Cleaner alternatives for powering construction equipment and fleets are required for a net zero...

Cleaner alternatives for powering construction equipment and fleets are required for a net zero emissions world. 

Photo: Work Truck

Diesel’s time is up. Not only has it soared almost 50% in a year, but it is also harmful to the environment. With 98% of construction’s energy use coming from diesel in the U.S., according to Diesel Technology Forum, it’s time for a change.

If we want to make it to zero net emissions by 2050, cleaner alternatives for powering construction equipment and fleets are required.

The Association of Equipment Manufacturers (AEM) also agrees. Jeremy Harsin, construction market director at AEM member company Cummins, stated three solutions are necessary for fleets to be less reliant on diesel:

  1. Completely replacing the diesel engine.
  2. Reconstructing engines to run on lower-carbon fuels.
  3. Making diesel engines their most efficient.

Harsin also said, “The combination of duty cycle and available infrastructure is going to decide what wins out, but they’re probably all going to have their place in the world.”

Luckily, there are several diesel alternatives to choose from — electric, hydrogen, biodiesel, and other biofuels.

Switching to Electric

Going electric has many benefits, making it a viable alternative in the construction space. On top of zero emissions, electric is quieter, has an instant response, and has fewer components needed for maintenance.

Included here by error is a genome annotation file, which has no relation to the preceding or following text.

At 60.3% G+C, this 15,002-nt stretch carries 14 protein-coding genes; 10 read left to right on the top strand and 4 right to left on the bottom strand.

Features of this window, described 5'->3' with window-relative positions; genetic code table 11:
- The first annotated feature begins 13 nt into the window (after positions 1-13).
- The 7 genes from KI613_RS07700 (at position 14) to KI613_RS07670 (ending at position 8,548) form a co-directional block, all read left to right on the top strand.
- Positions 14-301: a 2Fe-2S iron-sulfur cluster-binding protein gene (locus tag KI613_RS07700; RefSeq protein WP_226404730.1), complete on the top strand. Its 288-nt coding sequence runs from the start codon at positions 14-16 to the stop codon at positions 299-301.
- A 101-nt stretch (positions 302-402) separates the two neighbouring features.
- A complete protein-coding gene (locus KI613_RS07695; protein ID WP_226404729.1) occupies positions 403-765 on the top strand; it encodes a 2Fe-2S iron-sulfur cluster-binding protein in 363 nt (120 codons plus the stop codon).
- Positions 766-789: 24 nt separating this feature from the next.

Because of this, compact electric equipment has gained popularity. Companies such as Volvo are selling electric compact excavators and wheel loaders in North America this year, and it recently expanded its offering to five machines.

“Battery power density is increasing all the time, and we’re seeing a number of different technologies that make better use of battery energy,” said Ray Gallant, vice president of product management and productivity at AEM member company Volvo Construction Equipment.

“Electric is happening now as machines are starting to be commercially available,” says Chris Sleight, managing director at AEM member Off-Highway Research. Although now quite expensive compared to their diesel counterparts, at some point the economic argument will be there,” Sleight added.

And if there is a concern about running out of a charge in rural areas, OEMs sell chargers with their electric machines. Solar charging is  a potential option as well.

The Beginning Stages of Hydrogen

Hydrogen is another diesel alternative, but it has a long way to go. The main obstacle in creating a hydrogen-fueled world is infrastructure.

AEM stated: “Construction equipment powered by hydrogen fuel cells and hydrogen-fueled engines are – at least at this point – in the prototype stage.” And most of the hydrogen fueling stations are only in California.

But this is just the beginning stages. Hydrogen has the potential to completely replace diesel-fueled engines and charge battery-electric machines.

Will Diesel Disappear Forever?

The goal is to reduce global emissions by 2050. Does that mean completely leaving behind diesel?

Cummins reminds us that compared with Tier 1 engines, Tier 4 Final engines offer a 96% reduction of oxides of nitrogen and a 97% reduction in particulate matter.

“The U.S. is also likely to see Tier 5 emissions regulations by the end of the decade,” Harsin said.

And according to AEM, “California has already discussed enacting a Tier 5 regulation in 2024 with implementation to start in 2028. Another consideration is the gradual retirement of construction’s aging fleet. Construction machines have a relatively long life; plenty of Tier 3 engine-powered machines are still plugging away on jobsites. Cat, for example, estimated the average age of its field population to be 11.3 years.”

About the author
Hillary Weiss

Hillary Weiss

Senior Editor

Hillary Weiss is a former senior editor at Bobit. She has a decade of digital publishing experience and a passion for all things related to fleets.

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